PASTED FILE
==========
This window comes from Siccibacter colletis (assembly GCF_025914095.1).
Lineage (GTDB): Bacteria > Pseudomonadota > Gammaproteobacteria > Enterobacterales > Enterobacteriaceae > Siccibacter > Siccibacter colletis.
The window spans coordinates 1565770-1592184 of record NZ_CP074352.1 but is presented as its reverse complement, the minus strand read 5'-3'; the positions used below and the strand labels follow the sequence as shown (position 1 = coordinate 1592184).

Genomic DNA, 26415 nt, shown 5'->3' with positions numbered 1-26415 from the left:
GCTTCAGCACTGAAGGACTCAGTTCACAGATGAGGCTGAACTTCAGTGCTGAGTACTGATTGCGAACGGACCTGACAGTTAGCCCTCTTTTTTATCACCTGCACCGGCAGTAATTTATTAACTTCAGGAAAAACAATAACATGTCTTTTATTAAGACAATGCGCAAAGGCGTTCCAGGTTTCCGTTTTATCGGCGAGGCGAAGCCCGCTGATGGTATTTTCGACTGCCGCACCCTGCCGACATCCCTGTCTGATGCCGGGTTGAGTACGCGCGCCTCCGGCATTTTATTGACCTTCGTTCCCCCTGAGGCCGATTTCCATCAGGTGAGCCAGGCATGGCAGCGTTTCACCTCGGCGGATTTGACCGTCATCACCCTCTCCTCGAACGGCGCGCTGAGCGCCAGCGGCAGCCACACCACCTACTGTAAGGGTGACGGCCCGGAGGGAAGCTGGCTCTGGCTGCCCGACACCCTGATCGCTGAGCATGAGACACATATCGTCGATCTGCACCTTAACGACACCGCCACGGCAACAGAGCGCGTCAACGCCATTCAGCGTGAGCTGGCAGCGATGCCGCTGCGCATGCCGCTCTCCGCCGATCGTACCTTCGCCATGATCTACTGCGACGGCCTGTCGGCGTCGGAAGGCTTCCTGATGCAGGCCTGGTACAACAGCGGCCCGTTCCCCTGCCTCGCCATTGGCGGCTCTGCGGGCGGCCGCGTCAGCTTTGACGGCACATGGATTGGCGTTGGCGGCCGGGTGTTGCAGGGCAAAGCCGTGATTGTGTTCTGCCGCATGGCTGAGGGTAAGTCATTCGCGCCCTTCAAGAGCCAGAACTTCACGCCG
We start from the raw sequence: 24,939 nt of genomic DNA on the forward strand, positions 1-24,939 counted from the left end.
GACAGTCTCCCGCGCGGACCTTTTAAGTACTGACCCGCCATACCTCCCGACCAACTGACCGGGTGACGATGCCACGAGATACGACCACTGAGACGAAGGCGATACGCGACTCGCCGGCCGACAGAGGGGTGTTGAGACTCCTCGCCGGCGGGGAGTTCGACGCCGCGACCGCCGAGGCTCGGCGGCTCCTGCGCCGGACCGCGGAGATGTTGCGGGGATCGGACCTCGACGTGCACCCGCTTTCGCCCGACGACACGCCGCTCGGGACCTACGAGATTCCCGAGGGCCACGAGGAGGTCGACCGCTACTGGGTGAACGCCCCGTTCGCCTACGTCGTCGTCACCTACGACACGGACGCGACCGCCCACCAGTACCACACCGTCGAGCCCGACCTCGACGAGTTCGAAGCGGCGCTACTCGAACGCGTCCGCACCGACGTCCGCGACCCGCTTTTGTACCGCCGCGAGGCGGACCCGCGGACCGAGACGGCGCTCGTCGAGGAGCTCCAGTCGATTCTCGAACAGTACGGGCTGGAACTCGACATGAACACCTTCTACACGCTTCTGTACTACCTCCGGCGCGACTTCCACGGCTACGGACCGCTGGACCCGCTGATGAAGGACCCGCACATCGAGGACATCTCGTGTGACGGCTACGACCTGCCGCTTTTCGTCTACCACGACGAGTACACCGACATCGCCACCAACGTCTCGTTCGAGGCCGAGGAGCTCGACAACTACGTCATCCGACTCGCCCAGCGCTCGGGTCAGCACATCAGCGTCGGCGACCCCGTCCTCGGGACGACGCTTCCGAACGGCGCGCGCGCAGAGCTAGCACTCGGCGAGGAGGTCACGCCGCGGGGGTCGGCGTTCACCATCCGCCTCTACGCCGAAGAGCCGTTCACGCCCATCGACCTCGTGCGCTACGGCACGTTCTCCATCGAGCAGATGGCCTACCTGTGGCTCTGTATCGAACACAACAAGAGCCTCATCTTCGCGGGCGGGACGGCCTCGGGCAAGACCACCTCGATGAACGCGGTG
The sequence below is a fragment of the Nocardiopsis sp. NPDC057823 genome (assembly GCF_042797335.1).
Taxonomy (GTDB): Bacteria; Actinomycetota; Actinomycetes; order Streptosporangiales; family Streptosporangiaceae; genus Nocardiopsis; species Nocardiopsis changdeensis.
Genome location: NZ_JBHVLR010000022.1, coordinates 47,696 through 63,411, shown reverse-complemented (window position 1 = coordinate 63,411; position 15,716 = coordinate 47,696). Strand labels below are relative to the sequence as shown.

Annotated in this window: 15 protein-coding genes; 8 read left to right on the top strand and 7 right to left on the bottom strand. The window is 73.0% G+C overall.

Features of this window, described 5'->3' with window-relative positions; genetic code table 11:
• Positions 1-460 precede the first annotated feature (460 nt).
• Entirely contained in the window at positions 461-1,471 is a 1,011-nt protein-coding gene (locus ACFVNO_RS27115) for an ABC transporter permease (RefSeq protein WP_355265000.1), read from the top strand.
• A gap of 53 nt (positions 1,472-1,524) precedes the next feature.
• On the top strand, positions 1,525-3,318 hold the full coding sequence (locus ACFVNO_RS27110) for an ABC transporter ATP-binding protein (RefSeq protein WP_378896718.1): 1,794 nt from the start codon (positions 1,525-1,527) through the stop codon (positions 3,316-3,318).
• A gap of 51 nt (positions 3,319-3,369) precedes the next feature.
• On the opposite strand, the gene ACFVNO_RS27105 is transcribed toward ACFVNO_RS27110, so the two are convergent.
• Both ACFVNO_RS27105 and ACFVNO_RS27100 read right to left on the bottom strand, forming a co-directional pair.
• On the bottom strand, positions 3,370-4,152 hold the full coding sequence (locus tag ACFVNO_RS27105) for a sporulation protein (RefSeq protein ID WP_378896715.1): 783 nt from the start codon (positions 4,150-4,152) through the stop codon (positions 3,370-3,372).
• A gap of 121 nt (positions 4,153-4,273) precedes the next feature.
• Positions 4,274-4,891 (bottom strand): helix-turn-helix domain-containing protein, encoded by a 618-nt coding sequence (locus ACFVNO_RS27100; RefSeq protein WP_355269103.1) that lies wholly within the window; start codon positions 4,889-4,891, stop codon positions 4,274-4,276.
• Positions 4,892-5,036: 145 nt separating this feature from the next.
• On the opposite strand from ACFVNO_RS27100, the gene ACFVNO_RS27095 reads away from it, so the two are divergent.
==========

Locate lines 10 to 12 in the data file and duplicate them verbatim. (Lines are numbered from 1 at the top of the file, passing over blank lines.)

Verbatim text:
Genome location: NZ_JBHVLR010000022.1, coordinates 47,696 through 63,411, shown reverse-complemented (window position 1 = coordinate 63,411; position 15,716 = coordinate 47,696). Strand labels below are relative to the sequence as shown.

Annotated in this window: 15 protein-coding genes; 8 read left to right on the top strand and 7 right to left on the bottom strand. The window is 73.0% G+C overall.

Features of this window, described 5'->3' with window-relative positions; genetic code table 11: